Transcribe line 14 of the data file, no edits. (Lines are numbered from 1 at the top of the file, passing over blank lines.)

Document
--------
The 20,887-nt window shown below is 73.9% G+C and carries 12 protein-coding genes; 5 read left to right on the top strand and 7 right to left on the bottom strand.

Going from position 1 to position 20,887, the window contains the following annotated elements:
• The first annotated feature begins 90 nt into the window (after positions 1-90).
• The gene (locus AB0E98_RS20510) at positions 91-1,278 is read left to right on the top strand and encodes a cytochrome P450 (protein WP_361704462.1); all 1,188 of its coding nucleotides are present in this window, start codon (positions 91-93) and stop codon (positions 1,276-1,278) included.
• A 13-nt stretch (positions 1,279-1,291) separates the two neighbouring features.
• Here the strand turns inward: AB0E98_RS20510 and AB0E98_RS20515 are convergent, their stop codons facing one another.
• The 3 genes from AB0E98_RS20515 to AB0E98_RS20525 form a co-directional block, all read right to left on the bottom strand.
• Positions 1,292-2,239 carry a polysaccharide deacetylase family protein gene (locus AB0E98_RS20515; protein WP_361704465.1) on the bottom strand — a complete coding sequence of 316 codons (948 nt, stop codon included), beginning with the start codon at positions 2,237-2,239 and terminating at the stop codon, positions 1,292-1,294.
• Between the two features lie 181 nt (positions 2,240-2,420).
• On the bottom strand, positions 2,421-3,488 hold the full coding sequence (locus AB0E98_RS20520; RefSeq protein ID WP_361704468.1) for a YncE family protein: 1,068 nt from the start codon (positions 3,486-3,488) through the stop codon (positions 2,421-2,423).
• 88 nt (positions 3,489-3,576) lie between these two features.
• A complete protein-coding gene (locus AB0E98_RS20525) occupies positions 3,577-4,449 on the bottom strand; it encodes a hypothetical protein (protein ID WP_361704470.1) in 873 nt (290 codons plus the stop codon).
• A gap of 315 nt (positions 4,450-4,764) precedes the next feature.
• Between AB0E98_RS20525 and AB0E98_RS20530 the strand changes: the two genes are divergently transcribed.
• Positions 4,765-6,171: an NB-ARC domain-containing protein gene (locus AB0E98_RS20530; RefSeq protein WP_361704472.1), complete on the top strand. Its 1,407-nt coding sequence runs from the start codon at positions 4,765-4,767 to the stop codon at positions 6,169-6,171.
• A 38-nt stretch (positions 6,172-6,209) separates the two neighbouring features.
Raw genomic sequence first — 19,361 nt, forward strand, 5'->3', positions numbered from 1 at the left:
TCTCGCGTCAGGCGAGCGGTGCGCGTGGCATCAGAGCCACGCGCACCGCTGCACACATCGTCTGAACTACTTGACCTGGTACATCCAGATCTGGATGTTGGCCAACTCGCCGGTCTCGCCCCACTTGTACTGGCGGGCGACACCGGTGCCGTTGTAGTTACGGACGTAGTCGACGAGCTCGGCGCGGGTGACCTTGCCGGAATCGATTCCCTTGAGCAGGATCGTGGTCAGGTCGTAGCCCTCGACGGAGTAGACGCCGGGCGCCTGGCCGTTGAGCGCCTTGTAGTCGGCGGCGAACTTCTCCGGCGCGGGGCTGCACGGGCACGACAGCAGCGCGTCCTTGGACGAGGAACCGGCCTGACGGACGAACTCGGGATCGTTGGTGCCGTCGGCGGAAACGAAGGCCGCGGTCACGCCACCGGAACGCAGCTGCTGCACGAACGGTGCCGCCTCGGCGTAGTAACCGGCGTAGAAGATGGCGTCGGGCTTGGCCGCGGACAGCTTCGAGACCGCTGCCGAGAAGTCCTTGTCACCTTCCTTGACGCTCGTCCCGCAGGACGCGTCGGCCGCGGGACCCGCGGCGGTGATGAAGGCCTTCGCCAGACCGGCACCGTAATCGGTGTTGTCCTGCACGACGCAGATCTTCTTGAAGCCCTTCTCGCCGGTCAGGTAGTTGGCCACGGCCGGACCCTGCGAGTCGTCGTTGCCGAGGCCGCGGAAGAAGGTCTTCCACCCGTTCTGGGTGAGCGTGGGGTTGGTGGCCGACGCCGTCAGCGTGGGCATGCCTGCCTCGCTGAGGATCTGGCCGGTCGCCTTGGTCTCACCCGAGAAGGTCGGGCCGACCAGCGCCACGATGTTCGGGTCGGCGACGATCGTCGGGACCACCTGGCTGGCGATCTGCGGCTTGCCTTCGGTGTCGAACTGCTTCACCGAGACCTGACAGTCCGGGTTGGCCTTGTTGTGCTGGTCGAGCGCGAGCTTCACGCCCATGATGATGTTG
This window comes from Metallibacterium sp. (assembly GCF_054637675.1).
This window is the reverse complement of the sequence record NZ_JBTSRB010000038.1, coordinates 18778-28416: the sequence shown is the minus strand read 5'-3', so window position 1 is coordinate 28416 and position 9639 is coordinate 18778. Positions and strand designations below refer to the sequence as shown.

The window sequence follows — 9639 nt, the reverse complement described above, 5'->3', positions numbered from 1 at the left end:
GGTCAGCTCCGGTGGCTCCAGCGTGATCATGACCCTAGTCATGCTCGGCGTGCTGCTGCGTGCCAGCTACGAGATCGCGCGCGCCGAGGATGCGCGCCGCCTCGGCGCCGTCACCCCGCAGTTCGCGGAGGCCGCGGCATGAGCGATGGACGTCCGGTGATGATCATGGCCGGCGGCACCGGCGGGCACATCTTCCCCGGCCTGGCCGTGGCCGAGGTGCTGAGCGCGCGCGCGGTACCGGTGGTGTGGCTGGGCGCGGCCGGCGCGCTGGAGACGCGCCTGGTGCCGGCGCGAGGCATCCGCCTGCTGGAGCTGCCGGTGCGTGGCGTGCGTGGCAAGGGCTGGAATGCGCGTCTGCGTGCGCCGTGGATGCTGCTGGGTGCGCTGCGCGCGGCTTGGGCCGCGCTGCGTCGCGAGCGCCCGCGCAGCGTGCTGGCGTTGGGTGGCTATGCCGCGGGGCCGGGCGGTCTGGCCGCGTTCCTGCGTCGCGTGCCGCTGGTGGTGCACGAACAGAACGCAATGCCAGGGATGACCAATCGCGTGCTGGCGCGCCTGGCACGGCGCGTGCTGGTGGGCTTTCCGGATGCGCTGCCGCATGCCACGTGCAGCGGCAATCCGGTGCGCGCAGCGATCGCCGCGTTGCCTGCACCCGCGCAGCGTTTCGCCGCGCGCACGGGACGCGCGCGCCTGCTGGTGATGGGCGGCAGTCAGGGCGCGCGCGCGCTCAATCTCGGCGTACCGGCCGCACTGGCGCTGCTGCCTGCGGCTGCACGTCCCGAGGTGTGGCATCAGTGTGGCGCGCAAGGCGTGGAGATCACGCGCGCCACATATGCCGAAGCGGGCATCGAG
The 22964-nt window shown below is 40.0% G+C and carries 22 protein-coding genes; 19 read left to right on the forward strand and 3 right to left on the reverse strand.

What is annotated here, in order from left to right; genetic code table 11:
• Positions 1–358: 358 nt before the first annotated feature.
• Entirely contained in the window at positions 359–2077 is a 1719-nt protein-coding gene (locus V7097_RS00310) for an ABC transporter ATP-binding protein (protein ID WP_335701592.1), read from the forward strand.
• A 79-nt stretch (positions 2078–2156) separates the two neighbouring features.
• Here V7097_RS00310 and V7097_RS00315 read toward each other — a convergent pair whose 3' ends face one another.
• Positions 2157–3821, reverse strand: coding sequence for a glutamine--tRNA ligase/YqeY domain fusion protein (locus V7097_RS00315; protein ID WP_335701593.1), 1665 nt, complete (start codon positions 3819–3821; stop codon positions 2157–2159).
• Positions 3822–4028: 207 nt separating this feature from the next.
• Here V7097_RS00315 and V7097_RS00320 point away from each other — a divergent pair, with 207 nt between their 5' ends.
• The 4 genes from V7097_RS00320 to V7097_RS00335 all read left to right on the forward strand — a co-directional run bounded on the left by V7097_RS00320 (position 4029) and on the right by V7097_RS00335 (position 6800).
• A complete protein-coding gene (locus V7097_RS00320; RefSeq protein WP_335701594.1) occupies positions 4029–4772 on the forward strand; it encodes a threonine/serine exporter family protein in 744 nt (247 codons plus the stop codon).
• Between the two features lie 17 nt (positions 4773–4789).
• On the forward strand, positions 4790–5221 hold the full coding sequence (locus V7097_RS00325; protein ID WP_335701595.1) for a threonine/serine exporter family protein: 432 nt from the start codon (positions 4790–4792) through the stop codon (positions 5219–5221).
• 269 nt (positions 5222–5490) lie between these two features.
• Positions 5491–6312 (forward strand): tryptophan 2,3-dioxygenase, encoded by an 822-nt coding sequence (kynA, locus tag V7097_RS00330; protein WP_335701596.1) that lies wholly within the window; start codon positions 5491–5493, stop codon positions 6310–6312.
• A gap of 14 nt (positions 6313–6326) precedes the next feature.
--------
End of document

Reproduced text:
• Between AB0E98_RS20525 and AB0E98_RS20530 the strand changes: the two genes are divergently transcribed.